Table 3 summarizes the narrative evidence from the EIU on net fiscal expansions after high financial distress. According to the EIU, in almost all 22 crisis episodes in our sample, there was at least a short period of deliberate net fiscal expansion after the start of high distress. The only exceptions are Mexico (in the mid-1990s) and Hungary (in 2009). In both cases, high financial distress followed extreme exchange rate fluctuations, and the country was already participating in an IMF stabilization program at the time of severe problems in the financial sector. South Korea followed a similar pattern, with very early austerity as part of an IMF program to deal with its 1998 crisis. However, unlike Mexico and Hungary, South Korea undertook fiscal expansion after conditions stabilized. The much more typical pattern is for the fiscal expansions to occur early in the post-crisis period.
The top panel of table 3 divides the net fiscal expansions into those that were described by the EIU as small and those described as large. As can be seen, small expansions were more common than large ones. The bottom panel shows the motivations given by the EIU for the net fiscal expansion in each case. As discussed above, the three possible motivations--financial rescue, countercyclical stimulus, and politics--all correspond to policymakers' choices. Each line in the bottom panel corresponds to an episode, so that it is easy to see multiple motivations by episode.
FINANCIAL RESCUE One thing that jumps out from table 3 is that financial rescue is nearly universal. Of the 20 cases of deliberate net fiscal expansion, the EIU identified financial rescue as a motivation in 19 of them. The only case where it was not given as a motivation is the United States after its 1990 crisis; however, in this case a bailout of the savings-and-loan industry occurred before our narrative source identified substantial financial distress. Even in the two cases where there was no net fiscal expansion (Mexico and Hungary), the EIU reported substantial support for the financial system. This suggests remarkable agreement across policymakers from different countries that financial rescue is valuable and appropriate in times of high financial distress.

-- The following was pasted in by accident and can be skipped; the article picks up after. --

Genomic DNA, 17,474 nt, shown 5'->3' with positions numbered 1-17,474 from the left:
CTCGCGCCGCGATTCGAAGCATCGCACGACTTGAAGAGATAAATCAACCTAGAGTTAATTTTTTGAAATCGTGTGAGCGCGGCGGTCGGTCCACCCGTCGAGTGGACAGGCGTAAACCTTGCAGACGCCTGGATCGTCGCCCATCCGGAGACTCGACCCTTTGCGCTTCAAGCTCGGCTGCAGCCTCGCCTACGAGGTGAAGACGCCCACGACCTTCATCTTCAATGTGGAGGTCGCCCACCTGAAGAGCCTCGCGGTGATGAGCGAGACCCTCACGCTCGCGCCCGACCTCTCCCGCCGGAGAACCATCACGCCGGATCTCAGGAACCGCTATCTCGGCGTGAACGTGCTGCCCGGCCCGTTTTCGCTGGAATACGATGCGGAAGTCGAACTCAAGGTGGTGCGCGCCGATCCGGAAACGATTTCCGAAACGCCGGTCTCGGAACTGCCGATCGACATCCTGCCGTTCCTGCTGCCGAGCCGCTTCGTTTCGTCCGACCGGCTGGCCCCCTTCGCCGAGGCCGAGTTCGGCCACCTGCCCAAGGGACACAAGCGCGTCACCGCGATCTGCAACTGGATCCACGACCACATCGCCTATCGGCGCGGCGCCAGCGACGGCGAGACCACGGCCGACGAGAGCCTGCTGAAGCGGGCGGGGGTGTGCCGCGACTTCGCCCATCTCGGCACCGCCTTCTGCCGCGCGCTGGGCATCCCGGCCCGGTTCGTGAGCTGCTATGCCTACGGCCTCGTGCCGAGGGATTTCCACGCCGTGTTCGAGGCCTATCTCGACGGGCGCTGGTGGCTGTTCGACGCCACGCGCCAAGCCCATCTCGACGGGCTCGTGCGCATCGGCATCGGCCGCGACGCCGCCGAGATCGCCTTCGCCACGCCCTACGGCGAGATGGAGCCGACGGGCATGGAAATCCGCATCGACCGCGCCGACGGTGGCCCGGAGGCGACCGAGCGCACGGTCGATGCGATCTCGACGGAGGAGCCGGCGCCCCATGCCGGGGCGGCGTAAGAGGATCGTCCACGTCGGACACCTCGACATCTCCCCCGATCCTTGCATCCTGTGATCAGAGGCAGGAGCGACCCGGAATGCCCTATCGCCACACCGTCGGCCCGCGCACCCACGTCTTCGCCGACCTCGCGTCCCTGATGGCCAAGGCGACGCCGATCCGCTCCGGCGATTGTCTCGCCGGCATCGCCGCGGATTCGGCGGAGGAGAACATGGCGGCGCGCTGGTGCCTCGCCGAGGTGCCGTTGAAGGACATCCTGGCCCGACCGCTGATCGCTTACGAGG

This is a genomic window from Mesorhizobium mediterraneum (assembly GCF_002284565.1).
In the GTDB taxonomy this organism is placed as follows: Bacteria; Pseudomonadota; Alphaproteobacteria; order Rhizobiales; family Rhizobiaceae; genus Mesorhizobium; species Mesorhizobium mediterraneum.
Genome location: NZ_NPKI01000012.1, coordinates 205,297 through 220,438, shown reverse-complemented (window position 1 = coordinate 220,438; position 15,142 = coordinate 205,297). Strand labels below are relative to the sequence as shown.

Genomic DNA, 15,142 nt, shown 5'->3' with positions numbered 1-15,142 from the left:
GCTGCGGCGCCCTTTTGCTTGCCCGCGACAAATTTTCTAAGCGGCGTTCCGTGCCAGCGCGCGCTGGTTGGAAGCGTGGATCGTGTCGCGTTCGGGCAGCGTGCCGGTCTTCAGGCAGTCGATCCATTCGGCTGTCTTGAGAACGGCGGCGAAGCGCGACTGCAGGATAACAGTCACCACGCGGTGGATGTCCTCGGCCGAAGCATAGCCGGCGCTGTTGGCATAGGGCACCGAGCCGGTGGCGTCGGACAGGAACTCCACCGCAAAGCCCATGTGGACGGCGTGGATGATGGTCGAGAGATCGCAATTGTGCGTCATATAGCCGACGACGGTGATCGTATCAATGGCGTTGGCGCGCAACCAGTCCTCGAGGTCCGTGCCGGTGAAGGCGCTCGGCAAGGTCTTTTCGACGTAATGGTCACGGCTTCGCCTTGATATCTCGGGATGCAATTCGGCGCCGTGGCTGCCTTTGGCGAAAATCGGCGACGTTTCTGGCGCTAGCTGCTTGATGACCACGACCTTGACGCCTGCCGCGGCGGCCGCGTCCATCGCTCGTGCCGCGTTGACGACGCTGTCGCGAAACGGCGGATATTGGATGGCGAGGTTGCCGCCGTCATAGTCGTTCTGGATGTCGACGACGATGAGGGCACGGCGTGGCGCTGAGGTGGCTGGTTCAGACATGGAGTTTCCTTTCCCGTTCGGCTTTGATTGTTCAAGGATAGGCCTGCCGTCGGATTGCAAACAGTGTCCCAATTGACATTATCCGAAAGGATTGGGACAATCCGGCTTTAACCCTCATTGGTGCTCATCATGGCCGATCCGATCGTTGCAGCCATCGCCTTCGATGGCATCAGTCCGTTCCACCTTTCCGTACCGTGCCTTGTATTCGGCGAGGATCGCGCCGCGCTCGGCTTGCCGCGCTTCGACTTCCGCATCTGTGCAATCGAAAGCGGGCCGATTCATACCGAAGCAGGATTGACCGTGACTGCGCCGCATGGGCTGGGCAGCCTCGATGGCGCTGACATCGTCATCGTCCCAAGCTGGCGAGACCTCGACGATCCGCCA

There is also an obvious correlation between the EIU's perceived size of the fiscal expansion and financial rescue. All 8 of the countries described as taking large postcrisis fiscal expansions are also described as being strongly motivated by financial rescue. For example, with respect to Finland after its 1993 crisis, the EIU wrote: "parliament approved a motion saying it would grant sufficient funds and authorising the government to use them to secure 'under all circumstances' the continued operation of Finland's banks" (EIU 1993:Q1, 8). Likewise, the EIU noted that in Iceland after the 2008 crisis, "gross government debt is forecast by the IMF to increase from 29% at the end of 2007 to 109% of GDP in 2009, as a result of meeting the obligations of the former three main Icelandic banks now taken into public ownership and the injection of new funds to recapitalise them" (EIU 2009, January, 9). That the largest fiscal expansions involved very aggressive financial rescue also suggests that policymakers viewed such rescue as a valuable use of public funds after a financial crisis.